Viva La Redhead, But It’s A Sin To Eat A Mocking Birdie
It’s been awhile since my last “birthday clock caricature.” Time to make amends. A belated Happy Birthday to actress-singer Ann-Margret (b. 1941) and reclusive author Harper Lee (b. 1926), both born on April 28th. Here’s the final:
I had to laugh when I saw the two women shared a birthday. Why? Ann-Margret got saddled with the term “sex kitten” early in her career, and Harper Lee wrote To Kill A Mockingbird (1960), one of the most famous novels in American Literature. The idea of juxtaposing a “cat” and a “bird” jumped into my head immediately. But it gets even funnier because the movie that made Ann-Margret a major star was Bye Bye Birdie. Here’s a detail image:
Ann-Margret Olsson was born in Sweden, and moved to the United States in 1946. She broke into show business around 1960, at the tail-end of the “golden age.” Early fans and supporters included show-biz legends George Burns, Bob Hope, and Jack Benny.
She began recording in 1961, and has had a long career as singer. However, she’s only hit the Billboard Top 40 once, with a song called I Just Don’t Understand, which peaked at #17 in August, 1961. (Trivia: The Beatles covered the song in their early live sets, and it can be found on their compilation album, Live At The BBC.)
She became a major star playing all-American teenager Kim MacAfee from Sweet Apple, Ohio, in the film version of the Broadway musical, Bye Bye Birdie (1963), and went on to star with Elvis Presley in Viva Las Vegas (1964), and Steve McQueen in The Cincinnati Kid (1965).
Below left: a very young Ann-Margret with television host Ed Sullivan on the set of his variety show. Right: with Presley on the set of Viva Las Vegas.
Trivia: Ann-Margret is a natural brunette. Alas, that famous red hair isn’t real (sigh). In researching this post, I was surprised to find that she had recorded a Christmas album as recently as 2004, and that she is still active as a television actress: she won an Emmy in 2010– her first, after six nominations. Below left: at the peak of her commercial success, circa mid-60s; below right: with her Emmy Award, August 2010.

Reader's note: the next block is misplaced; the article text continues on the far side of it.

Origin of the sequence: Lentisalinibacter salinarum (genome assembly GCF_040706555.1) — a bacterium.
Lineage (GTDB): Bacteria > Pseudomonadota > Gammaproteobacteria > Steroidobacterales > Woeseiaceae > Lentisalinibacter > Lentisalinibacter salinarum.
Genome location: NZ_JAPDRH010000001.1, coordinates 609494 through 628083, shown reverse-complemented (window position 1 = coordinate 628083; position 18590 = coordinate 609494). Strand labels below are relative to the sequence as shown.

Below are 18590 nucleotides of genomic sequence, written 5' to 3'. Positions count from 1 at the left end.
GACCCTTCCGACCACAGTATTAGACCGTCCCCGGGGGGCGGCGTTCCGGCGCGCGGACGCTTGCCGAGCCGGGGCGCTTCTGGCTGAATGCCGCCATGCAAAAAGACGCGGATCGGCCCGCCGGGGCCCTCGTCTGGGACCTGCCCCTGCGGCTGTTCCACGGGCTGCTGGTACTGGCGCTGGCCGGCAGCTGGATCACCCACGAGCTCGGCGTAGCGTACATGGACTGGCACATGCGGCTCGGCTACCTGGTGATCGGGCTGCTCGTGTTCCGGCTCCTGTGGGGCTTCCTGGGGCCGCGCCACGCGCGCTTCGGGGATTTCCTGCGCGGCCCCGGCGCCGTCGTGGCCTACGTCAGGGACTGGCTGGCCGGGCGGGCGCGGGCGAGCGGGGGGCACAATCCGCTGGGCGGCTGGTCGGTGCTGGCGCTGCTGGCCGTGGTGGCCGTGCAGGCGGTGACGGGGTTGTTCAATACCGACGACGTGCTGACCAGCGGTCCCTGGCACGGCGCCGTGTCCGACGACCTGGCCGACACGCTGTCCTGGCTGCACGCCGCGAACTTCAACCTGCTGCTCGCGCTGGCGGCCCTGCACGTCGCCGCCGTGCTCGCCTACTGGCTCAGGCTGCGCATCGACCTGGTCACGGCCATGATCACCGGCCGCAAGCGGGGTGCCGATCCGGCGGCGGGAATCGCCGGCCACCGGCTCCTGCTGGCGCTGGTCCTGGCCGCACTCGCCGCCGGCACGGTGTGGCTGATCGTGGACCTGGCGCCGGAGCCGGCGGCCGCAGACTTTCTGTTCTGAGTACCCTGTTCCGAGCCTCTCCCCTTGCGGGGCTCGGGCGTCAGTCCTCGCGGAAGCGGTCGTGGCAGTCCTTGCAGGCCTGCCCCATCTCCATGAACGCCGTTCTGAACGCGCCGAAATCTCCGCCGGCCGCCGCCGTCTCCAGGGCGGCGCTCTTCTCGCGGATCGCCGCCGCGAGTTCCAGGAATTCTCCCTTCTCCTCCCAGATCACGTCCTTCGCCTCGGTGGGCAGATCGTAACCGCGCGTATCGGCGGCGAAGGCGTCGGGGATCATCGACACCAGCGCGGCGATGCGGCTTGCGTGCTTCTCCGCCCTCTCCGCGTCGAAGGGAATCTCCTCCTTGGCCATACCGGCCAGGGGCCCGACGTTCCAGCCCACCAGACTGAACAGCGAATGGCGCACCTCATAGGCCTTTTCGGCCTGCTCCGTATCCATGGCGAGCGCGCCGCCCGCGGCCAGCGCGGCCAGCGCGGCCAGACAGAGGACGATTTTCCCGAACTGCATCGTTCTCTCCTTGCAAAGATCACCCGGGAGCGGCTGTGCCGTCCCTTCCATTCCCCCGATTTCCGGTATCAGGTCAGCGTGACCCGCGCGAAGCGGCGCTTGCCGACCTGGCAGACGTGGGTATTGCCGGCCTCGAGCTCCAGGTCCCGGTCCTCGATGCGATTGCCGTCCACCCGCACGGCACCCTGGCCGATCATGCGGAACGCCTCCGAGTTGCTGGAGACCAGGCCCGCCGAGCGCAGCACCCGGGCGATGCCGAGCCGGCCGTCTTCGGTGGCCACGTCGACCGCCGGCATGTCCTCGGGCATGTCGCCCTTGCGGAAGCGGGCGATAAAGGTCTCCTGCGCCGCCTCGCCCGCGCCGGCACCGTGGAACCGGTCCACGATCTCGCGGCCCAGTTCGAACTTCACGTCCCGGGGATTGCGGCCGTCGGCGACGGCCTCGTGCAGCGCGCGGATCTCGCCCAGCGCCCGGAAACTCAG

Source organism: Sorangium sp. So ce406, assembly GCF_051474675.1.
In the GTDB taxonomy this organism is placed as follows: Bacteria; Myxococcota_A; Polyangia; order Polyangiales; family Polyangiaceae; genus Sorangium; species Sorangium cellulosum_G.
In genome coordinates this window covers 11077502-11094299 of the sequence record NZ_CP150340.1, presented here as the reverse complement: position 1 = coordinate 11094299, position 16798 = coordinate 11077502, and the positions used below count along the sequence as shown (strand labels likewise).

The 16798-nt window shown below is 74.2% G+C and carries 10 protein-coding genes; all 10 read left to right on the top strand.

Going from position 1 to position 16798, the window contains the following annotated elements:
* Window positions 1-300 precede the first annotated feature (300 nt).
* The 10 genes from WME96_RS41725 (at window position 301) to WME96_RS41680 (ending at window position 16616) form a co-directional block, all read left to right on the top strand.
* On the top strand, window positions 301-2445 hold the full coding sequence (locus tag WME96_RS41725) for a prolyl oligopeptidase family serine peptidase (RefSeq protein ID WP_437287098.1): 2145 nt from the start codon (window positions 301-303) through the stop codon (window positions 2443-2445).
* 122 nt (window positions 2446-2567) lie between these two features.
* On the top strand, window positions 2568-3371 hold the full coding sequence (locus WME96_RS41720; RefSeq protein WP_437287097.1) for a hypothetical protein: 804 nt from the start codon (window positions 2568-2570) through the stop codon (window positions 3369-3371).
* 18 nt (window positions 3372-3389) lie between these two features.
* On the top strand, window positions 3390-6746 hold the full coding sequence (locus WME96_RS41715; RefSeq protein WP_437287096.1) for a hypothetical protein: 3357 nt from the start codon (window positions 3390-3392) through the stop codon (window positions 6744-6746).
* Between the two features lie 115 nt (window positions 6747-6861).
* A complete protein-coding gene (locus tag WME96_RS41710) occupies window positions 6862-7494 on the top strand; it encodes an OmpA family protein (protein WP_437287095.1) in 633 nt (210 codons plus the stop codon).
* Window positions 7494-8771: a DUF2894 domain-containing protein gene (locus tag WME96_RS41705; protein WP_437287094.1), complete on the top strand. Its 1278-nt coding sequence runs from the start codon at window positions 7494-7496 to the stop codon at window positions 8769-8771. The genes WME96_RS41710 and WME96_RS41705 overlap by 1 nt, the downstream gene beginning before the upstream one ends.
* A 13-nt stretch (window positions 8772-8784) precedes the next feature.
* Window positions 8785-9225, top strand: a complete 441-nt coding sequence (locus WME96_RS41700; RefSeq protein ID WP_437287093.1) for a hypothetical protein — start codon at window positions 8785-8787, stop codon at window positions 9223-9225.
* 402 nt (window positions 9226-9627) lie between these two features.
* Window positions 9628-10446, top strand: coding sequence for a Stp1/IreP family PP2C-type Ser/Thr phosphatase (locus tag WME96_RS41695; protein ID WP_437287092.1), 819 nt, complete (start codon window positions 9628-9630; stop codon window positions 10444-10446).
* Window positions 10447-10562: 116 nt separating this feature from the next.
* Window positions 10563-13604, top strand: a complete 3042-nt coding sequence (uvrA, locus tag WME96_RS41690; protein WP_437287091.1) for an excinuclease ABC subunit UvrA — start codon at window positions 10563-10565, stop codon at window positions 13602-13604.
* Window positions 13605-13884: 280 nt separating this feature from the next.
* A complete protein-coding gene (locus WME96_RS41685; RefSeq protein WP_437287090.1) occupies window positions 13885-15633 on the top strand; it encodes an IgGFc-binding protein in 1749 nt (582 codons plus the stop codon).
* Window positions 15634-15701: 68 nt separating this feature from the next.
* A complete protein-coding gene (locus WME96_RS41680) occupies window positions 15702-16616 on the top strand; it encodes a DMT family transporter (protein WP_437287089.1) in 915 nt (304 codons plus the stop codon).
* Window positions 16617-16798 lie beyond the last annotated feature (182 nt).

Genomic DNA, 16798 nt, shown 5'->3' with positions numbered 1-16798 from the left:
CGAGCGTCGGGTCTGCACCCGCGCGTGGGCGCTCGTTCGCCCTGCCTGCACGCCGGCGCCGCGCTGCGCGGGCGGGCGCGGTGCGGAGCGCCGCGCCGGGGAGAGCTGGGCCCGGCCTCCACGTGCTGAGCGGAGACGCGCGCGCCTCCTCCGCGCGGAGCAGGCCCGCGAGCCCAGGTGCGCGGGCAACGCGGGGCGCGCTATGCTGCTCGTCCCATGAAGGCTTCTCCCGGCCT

Just how good is To Kill A Mockingbird? I saw the movie version (1962) first, then went straight out and bought the book. I literally couldn’t put it down– despite having seen the film and knowing exactly how it was going to end. It really is that good.
I could tell you it’s set in Alabama in the American South during the depression years of the 1930s, and that its central theme is racial prejudice. That there’s a court trial, and a heroic lawyer, and that the story is narrated (remembered) by his daughter who was six years old at the time the book’s events take place. That it’s also a coming-of-age story, filled with colorful characters and subplots. But it’s more than all that: it’s about human nature and life itself. And it recreates a time and place so visceral and real, you feel you’ve been there when you finally close the book.
Nelle Harper Lee based much of the book on her childhood growing up in Monroeville, Alabama. Her own father was a lawyer. Pictured below: Lee circa 1960 sitting in the balcony of the Monroe County Courthouse, where her father argued his cases. For the movie version of the book, a set designer came to Monroeville to measure and photograph the courtroom. It was then recreated on a Hollywood sound stage.
The book’s odd title is drawn from an exchange in the story. Atticus Finch, the lawyer and central character, gives his children air rifles for Christmas, and tells them they can “shoot all the bluejays they want,” but that “it’s a sin to kill a mockingbird.” Puzzled, his daughter asks a neighbor why killing a mockingbird would be a sin. The neighbor explains that mockingbirds do no harm and simply “sing their hearts out for us.”
Mockingbird won the Pulitzer Prize for Fiction in 1961. It has sold over 30 million copies and been translated into over 40 languages. It’s the mostly widely read book in American high schools, and has never been out of print.
Below left: Harper Lee with actor Gregory Peck who played Atticus Finch in the movie. Right: a photo of Lee taken in 2005.
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